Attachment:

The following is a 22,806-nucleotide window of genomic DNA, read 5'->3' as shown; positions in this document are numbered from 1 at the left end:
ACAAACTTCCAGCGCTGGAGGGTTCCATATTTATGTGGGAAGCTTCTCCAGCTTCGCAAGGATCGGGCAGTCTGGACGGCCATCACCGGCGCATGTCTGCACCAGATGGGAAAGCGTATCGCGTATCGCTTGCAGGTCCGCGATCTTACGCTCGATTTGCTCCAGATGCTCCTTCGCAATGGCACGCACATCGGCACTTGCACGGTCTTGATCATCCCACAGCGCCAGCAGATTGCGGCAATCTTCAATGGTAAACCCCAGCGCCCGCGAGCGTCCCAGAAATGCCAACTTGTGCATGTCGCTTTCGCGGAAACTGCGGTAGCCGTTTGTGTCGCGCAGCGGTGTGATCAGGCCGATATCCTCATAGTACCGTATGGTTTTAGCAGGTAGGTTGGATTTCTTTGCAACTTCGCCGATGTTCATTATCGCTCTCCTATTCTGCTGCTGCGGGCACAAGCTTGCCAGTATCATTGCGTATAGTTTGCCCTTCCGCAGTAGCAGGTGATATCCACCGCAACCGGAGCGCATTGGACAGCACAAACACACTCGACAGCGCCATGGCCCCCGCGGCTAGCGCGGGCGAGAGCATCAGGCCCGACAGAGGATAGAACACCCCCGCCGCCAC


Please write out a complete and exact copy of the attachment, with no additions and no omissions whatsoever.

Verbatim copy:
The following is a 22,806-nucleotide window of genomic DNA, read 5'->3' as shown; positions in this document are numbered from 1 at the left end:
ACAAACTTCCAGCGCTGGAGGGTTCCATATTTATGTGGGAAGCTTCTCCAGCTTCGCAAGGATCGGGCAGTCTGGACGGCCATCACCGGCGCATGTCTGCACCAGATGGGAAAGCGTATCGCGTATCGCTTGCAGGTCCGCGATCTTACGCTCGATTTGCTCCAGATGCTCCTTCGCAATGGCACGCACATCGGCACTTGCACGGTCTTGATCATCCCACAGCGCCAGCAGATTGCGGCAATCTTCAATGGTAAACCCCAGCGCCCGCGAGCGTCCCAGAAATGCCAACTTGTGCATGTCGCTTTCGCGGAAACTGCGGTAGCCGTTTGTGTCGCGCAGCGGTGTGATCAGGCCGATATCCTCATAGTACCGTATGGTTTTAGCAGGTAGGTTGGATTTCTTTGCAACTTCGCCGATGTTCATTATCGCTCTCCTATTCTGCTGCTGCGGGCACAAGCTTGCCAGTATCATTGCGTATAGTTTGCCCTTCCGCAGTAGCAGGTGATATCCACCGCAACCGGAGCGCATTGGACAGCACAAACACACTCGACAGCGCCATGGCCCCCGCGGCTAGCGCGGGCGAGAGCATCAGGCCCGACAGAGGATAGAACACCCCCGCCGCCAC